As many commentators have observed, the 2012 London Olympics are the first "social media games" — and boy, are they. Not only does Twitter provide a platform for breaking results and discussing sports, it also gives fans the opportunity to connect with their idols. Just check out the way these folks are using Twitter to bring a whole new level of audience participation to the Olympic games:
Here is the best video you will see from an entire weekend of Olympic sports: U.S. gymnast Aly Raisman's parents reacting to her bar routine during today's team qualifiers (Raisman scored a 14.166). Dear NBC: for training your cameras on this, everything is forgiven. This is what I look like when I watch Olympic sports. [Thanks to Deadspin's Timothy Burke for the video.]
These two guys are trying out some impressive moves on the horizontal bars. Their timing, not so impressive. Watch as the double fail of crotch-centric pain unfolds.
What do you get when you cross a wooden pole and orange Speedos with moves that would make the 1996 Women's Olympic gymnastic team jealous? Why, the sport of Indian pole gymnastics of course!
Maybe it was the Soulja Boy song in the background that distracted this athlete. Whatever it was, he sure won't be headed to the Olympics any time soon.
Gymnasts' movements are generally supposed to be graceful and elegant. Generally. Other times (like this one), they're clumsy and painful.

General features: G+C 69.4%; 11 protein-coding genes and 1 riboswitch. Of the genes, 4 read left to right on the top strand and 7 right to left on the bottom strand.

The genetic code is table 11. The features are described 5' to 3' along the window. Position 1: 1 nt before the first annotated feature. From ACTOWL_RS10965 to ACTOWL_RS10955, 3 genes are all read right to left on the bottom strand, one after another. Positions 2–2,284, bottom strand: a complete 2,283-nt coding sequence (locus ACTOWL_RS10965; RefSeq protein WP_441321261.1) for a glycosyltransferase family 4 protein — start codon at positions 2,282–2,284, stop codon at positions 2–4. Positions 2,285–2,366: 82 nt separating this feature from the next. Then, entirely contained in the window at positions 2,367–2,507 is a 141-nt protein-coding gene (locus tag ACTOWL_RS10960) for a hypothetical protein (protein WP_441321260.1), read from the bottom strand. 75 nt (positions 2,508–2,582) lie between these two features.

If you ever feel bad about ignoring the "proud begging" kids who dance on the subway, just remember this video of the time they kicked over a toddler.
Being on live television is stressful enough, could you imagine having to have to land complicated acrobatic moves at the same time? Unfortunately these people didn't succeed.
And today's gold medal for dumb stunts goes to a kid who tried doing a handstand on the hood of his car. Does GEICO cover "stupidity damage?"
A new book called Chalked Up by ex-gymnast Jennifer Sey appears to confirm what many of us have long suspected: gymnastics is a weird and creepy sport. Not the tumbling and flipping part; that's cool enough. But the entire gymnastics complex that takes little girls and hammers them into world class athletes with eating disorders is a little sickening. And all those middle-aged men coaching—what are they doing there? I choose to sweepingly judge the lot of them as shady characters. Sey's experiences, related in a new interview with Salon, certainly reinforce that impression:
This is an admittedly very cool new ad for Audi, in which a whole bunch of "powerful Hungarian gymnasts" run through an impeccably choreographed routine of flips and, uh, other gymnastic moves that are meant to symbolize the inner workings of the Audi RS6's engine. The car costs over $150,000, so it better have some damn fine inner workings [Guardian UK]. Our only issue with the ad is that they could have gotten the break dance crew in Washington Square Park to do this entire routine for about $87, so if they paid the Hungarians more than that, they just got ripped off. Click to watch the automotive performance art.